Employers have their fingers on the pulse in this regard. They know which schools tend to produce terrible workers. If you’re currently attending such a school, dropping out and applying elsewhere could be a wise career move.

Keep in mind, getting into a better school may require some legwork (i.e. retaking high school courses to improve your GPA).

4. School is exacerbating or causing mental health issues

Despite what parents and professors often say, school isn’t the only thing that matters in life. If dropping out and taking a breather would keep you from having a full-blown breakdown or harming yourself, do it.

This is among the most important signs you should drop out of college. As USA TODAY reports, youth suicide rates have hit record highs. While school-related pressure isn’t the only cause, it certainly doesn’t help.

I know this firsthand, having had a mental breakdown in college. Luckily, an incredible support network of professors and friends at my community college sprang into action, helping me graduate without any major setbacks.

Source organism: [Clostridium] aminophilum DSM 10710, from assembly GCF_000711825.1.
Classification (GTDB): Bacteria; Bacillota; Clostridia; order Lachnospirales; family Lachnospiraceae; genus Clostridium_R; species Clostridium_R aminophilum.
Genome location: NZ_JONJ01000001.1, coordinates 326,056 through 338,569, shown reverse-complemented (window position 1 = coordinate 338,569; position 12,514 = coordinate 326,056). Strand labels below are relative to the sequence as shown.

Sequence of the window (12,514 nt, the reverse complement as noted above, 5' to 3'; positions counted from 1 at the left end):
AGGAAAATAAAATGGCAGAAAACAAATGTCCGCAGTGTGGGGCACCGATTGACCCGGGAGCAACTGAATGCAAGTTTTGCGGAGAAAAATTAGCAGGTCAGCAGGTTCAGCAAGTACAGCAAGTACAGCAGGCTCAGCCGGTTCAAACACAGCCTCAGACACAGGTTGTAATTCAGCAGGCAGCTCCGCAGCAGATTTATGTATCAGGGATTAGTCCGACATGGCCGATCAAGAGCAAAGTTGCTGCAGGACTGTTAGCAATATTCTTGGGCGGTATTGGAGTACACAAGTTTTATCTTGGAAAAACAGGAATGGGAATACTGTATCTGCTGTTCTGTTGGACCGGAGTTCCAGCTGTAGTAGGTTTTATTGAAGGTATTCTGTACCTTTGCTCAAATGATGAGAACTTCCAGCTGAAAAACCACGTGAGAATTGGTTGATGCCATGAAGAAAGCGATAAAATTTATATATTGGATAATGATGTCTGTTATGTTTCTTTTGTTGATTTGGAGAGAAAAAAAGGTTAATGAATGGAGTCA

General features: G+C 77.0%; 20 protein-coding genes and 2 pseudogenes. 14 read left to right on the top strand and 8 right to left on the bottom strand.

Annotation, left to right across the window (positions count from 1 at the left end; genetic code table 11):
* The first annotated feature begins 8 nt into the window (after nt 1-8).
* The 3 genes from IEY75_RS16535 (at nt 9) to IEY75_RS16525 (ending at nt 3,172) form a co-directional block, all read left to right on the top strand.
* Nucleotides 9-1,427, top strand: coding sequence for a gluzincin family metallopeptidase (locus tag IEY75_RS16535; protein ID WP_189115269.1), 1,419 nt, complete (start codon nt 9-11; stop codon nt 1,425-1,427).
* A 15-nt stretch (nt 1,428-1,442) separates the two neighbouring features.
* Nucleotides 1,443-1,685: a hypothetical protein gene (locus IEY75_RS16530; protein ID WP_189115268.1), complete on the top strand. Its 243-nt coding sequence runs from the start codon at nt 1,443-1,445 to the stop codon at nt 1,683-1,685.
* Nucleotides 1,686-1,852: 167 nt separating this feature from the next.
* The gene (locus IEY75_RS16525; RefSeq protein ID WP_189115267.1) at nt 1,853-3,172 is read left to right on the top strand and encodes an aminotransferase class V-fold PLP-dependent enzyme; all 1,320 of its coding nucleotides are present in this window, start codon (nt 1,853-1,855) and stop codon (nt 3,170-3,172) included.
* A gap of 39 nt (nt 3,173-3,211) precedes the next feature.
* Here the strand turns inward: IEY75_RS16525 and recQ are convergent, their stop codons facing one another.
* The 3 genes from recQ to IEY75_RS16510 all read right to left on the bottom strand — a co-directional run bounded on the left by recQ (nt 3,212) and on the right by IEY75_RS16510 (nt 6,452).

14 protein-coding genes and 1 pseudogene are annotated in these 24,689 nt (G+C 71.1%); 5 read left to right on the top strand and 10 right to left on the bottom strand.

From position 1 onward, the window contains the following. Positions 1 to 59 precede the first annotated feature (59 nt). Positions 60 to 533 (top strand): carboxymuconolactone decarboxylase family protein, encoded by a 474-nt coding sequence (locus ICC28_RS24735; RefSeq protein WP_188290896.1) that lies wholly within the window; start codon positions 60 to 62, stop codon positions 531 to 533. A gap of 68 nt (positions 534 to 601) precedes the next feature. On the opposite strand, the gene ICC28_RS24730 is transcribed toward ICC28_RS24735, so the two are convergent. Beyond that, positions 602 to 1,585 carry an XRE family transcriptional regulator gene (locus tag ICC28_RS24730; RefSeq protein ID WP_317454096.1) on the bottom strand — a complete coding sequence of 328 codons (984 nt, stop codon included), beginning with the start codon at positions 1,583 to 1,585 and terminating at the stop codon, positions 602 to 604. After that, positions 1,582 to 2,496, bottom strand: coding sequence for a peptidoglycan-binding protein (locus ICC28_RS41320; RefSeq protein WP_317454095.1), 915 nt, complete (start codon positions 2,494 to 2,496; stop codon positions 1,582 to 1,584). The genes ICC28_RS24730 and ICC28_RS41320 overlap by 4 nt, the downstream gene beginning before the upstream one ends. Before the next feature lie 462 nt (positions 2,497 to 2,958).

Not everyone is so lucky, though. Anecdotally, it seems students at large schools have a particularly hard time finding assistance. If you’re in this situation, please get help and take care of yourself – even if it means dropping out.

5. You’re not ready to take college seriously

If you’re not ready to take school seriously, dropping out and trying again later could save everyone involved considerable amounts of time and money. This is especially important if you (like most American students) rely on parental assistance for covering educational costs. Don’t squander that gift.

I’m not saying you need your entire life figured out before pursuing higher education, mind you. Your college years will inevitably involve personal growth, especially if you’re jumping in straight out of high school.

If all you have to show for thousands of dollars spent thus far are mountains of debt and embarrassing party photos, though, reevaluate your life choices.

6. Your industry is in decline

If your industry is following the dodo bird’s trajectory, dropping out and pivoting elsewhere may be wise.

The sad reality is that not all important-sounding majors lead to bright futures. This is especially true at a time when experts predict automation will replace 50% of all currently-held jobs within two decades. Particularly prone occupations include:

  • insurance underwriter
  • tax preparer
  • mathematical technician
  • data entry clerk